As Amtrak's Empire Builder train clatters down the tracks from St. Paul into southern Minnesota's bluff country and beyond, riders can amble up to the lounge car for a natural history lesson on the beautiful landscapes unspooling outside the windows.

Volunteer master naturalists such as David Schmidt of Inver Grove Heights hop aboard to tell passengers more about what they'll see — from bluffs topped with goat prairies to Ice Age Trails and the distinctive topography of Wisconsin's driftless area. On behalf of the National Park Service, Schmidt and his fellow volunteers can even help the youngest passengers earn Junior Ranger badges without leaving the train.

"There are plenty of opportunities," said Schmidt, one of more than 1,840 people across the state who've completed Minnesota's Master Naturalist courses offered jointly by the University of Minnesota and Department of Natural Resources.

The Minnesota Master Naturalist program was founded in 2005. Like the longer-established master gardener program, it's a way to train passionate learners who are willing to go forth and share their knowledge with the general public. In exchange for $275, budding naturalists are given 40 hours of classroom training, books and hands-on field trips (scholarships are available for those who can't afford the course fee). Each course offers in-depth schooling on Minnesota's three main biomes: southeastern Minnesota's "Big Woods and Big Rivers," southern and central Minnesota's "Prairies and Potholes," and northern Minnesota's "Northwoods and Great Lakes."

"There are always a lot of people who want to get into the classes," said Amy Rager, program director for the Master Naturalist Program through the University of Minnesota Extension Service. Classes are spread throughout the state and usually take place within their designated biomes. The exception is Anoka-Ramsey Community College, where classes are offered to cover all three biomes. But these classes are part of the college's biology curriculum with only six spots reserved for master naturalists vs. the typical 22 slots in designated master naturalist courses. This means the Anoka-Ramsey classes typically fill the fastest.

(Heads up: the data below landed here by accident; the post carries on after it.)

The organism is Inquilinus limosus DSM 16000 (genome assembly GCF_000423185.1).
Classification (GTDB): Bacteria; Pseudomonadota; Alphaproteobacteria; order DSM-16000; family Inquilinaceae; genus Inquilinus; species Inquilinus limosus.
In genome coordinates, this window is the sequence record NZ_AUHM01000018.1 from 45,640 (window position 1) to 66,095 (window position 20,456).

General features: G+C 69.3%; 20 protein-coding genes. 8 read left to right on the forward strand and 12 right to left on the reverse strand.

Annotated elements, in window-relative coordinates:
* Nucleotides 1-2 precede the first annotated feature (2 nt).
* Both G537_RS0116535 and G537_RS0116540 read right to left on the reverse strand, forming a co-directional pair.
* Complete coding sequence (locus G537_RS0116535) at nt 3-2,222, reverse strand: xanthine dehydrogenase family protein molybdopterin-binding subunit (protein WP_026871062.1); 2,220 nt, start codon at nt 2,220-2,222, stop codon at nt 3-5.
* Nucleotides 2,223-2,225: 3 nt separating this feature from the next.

Minnesota modeled its master naturalist program after well-established ones in Florida and Texas, borrowing practices from both states but making adjustments to match the specific culture and landscapes of Minnesota. The program began modestly, with a mere 20 graduates its first year. So far in 2015, there are already four classes being offered with spaces for 22 students apiece, making the new year an ideal time to register for a course.

Into the field

Once they've completed their coursework, master naturalists are matched with volunteer opportunities according to their interests, talents and locations within the state.

"We try to help people find service that matches their skill set," Rager said.

Master naturalists might work with the Minnesota DNR to monitor the weather or water quality in local lakes. They might help with sighting loons. They might record annual bloom times for wildflowers. Or they can help track the movement of monarch butterflies for national groups like Monarch Watch.